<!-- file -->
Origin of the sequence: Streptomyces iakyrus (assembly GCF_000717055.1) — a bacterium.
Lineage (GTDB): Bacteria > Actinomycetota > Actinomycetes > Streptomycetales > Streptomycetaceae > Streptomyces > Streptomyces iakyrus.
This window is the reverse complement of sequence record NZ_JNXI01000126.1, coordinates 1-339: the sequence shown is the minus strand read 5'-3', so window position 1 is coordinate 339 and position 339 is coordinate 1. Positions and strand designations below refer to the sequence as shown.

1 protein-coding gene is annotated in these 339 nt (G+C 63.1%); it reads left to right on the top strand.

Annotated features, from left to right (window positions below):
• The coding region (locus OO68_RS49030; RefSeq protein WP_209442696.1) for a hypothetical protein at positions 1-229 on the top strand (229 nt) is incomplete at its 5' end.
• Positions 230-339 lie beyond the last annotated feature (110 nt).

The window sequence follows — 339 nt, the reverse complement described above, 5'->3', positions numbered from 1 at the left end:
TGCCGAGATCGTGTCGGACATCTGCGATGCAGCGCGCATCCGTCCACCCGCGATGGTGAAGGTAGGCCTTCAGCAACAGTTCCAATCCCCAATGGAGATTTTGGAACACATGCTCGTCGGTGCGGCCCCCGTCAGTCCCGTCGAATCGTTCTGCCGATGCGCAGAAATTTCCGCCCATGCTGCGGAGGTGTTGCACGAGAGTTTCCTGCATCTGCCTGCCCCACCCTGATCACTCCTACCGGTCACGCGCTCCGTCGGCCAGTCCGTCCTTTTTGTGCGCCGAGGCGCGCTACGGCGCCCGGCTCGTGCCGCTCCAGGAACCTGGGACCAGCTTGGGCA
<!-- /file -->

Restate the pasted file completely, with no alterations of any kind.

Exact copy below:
Origin of the sequence: Streptomyces iakyrus (assembly GCF_000717055.1) — a bacterium.
Lineage (GTDB): Bacteria > Actinomycetota > Actinomycetes > Streptomycetales > Streptomycetaceae > Streptomyces > Streptomyces iakyrus.
This window is the reverse complement of sequence record NZ_JNXI01000126.1, coordinates 1-339: the sequence shown is the minus strand read 5'-3', so window position 1 is coordinate 339 and position 339 is coordinate 1. Positions and strand designations below refer to the sequence as shown.

1 protein-coding gene is annotated in these 339 nt (G+C 63.1%); it reads left to right on the top strand.

Annotated features, from left to right (window positions below):
• The coding region (locus OO68_RS49030; RefSeq protein WP_209442696.1) for a hypothetical protein at positions 1-229 on the top strand (229 nt) is incomplete at its 5' end.
• Positions 230-339 lie beyond the last annotated feature (110 nt).

The window sequence follows — 339 nt, the reverse complement described above, 5'->3', positions numbered from 1 at the left end:
TGCCGAGATCGTGTCGGACATCTGCGATGCAGCGCGCATCCGTCCACCCGCGATGGTGAAGGTAGGCCTTCAGCAACAGTTCCAATCCCCAATGGAGATTTTGGAACACATGCTCGTCGGTGCGGCCCCCGTCAGTCCCGTCGAATCGTTCTGCCGATGCGCAGAAATTTCCGCCCATGCTGCGGAGGTGTTGCACGAGAGTTTCCTGCATCTGCCTGCCCCACCCTGATCACTCCTACCGGTCACGCGCTCCGTCGGCCAGTCCGTCCTTTTTGTGCGCCGAGGCGCGCTACGGCGCCCGGCTCGTGCCGCTCCAGGAACCTGGGACCAGCTTGGGCA